Erythrocyte storage increases rates of NO and nitrite scavenging: implications for transfusion-related toxicity.

Stapley R, Owusu BY, Brandon A, et al.
Biochem J 2012;446:499-508.
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Review by : M. Piagnerelli
NATA Review

In their complex basic science work, the authors suggest that NO signaling plays a central role in the transfusion-related injury observed in critically ill patients, especially in trauma patients with massive transfusion. They observed increased NO scavenging by hemoglobin in human leukocyte-depleted RBCs after 14 days of storage. This modification of NO availability may contribute to the inhibition of NO-dependent vasodilatation observed after incubation of such erythrocytes on rat aorta. The hypothesis here is that modifications of red blood cell shape, size and membrane during storage could limit the diffusion of NO from the erythrocyte to the vessel. Nevertheless, extrapolation of these ex-vivo results to the clinical situation remains difficult. Indeed, concentrations of free hemoglobin and microparticles also increased during storage and in trauma patients. All could also have induced the same modifications on NO metabolism. This point could limit the results of this study.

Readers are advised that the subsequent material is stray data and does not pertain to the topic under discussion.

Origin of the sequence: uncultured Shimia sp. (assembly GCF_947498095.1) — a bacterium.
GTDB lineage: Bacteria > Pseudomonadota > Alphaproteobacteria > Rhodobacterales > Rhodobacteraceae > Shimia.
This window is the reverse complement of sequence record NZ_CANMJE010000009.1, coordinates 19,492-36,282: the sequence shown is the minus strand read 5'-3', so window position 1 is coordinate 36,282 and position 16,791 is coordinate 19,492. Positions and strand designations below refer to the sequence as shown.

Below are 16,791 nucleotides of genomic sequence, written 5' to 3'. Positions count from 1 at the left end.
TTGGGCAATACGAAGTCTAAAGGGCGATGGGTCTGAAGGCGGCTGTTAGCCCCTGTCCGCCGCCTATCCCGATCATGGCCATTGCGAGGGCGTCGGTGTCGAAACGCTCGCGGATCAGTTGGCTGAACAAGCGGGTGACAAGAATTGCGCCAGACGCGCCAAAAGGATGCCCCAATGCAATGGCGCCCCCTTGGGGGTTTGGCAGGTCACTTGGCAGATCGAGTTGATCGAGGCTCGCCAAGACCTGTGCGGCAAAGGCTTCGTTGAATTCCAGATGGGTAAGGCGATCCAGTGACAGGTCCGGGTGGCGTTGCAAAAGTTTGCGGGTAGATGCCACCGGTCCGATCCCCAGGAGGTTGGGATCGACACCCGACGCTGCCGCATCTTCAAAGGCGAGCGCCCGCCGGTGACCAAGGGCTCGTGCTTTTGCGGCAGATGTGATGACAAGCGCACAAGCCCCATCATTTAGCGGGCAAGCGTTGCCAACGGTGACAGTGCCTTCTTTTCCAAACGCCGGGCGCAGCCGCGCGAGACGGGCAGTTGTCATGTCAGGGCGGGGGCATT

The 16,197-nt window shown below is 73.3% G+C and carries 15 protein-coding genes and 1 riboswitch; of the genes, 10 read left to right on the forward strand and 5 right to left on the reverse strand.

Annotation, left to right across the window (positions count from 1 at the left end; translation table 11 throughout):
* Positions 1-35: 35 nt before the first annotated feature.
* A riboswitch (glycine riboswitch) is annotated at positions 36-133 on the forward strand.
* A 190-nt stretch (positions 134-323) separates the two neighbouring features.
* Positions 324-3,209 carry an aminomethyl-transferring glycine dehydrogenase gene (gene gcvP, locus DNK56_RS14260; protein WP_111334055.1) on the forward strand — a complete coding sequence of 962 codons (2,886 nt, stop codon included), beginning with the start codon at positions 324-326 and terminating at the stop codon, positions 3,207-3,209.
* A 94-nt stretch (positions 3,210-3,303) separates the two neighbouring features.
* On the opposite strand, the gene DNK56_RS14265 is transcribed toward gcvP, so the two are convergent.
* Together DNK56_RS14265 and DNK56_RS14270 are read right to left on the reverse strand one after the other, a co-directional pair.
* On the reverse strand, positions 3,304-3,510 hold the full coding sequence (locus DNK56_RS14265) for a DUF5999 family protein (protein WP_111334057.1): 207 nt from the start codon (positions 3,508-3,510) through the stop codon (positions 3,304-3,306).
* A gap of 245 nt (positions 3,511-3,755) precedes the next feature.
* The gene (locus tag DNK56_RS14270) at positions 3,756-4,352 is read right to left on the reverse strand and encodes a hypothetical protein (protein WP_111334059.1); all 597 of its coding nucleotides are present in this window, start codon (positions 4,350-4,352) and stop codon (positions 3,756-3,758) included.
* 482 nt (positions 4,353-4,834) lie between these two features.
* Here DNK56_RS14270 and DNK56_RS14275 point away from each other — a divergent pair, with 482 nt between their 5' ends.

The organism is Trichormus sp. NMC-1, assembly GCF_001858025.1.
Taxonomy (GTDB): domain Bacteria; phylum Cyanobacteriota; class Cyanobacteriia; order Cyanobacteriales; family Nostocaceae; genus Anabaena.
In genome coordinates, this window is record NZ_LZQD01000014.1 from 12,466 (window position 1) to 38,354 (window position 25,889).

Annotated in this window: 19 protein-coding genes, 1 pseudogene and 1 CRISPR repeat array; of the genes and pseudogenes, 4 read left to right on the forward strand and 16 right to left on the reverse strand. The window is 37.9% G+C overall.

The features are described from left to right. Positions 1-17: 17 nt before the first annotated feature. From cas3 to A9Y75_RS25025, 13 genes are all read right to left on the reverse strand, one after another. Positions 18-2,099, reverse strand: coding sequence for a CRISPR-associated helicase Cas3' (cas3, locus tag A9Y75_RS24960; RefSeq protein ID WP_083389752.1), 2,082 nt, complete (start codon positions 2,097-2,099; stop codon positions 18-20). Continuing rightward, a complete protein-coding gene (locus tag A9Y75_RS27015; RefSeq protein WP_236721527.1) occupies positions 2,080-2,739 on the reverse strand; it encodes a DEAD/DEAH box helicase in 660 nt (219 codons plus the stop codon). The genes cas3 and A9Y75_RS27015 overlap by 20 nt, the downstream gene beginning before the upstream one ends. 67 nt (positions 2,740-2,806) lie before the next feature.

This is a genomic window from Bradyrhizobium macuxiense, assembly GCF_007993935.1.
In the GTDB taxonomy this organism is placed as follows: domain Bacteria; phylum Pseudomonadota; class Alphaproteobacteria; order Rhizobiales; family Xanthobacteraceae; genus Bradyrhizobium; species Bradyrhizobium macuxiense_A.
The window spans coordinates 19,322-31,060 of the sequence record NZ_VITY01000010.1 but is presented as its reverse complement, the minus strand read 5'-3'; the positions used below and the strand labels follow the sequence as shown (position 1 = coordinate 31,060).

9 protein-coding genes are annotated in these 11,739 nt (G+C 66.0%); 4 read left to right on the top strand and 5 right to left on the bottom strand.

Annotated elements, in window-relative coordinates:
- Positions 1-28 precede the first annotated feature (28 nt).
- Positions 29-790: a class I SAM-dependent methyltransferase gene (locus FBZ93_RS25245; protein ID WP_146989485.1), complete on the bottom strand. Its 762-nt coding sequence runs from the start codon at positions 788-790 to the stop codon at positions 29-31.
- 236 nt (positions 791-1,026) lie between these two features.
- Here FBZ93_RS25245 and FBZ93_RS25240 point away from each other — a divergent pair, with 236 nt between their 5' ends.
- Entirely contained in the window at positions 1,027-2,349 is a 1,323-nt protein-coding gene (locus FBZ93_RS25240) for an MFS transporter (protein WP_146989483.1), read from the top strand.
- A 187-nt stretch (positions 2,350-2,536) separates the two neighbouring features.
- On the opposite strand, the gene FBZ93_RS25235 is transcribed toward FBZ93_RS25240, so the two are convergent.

– Michael Piagnerelli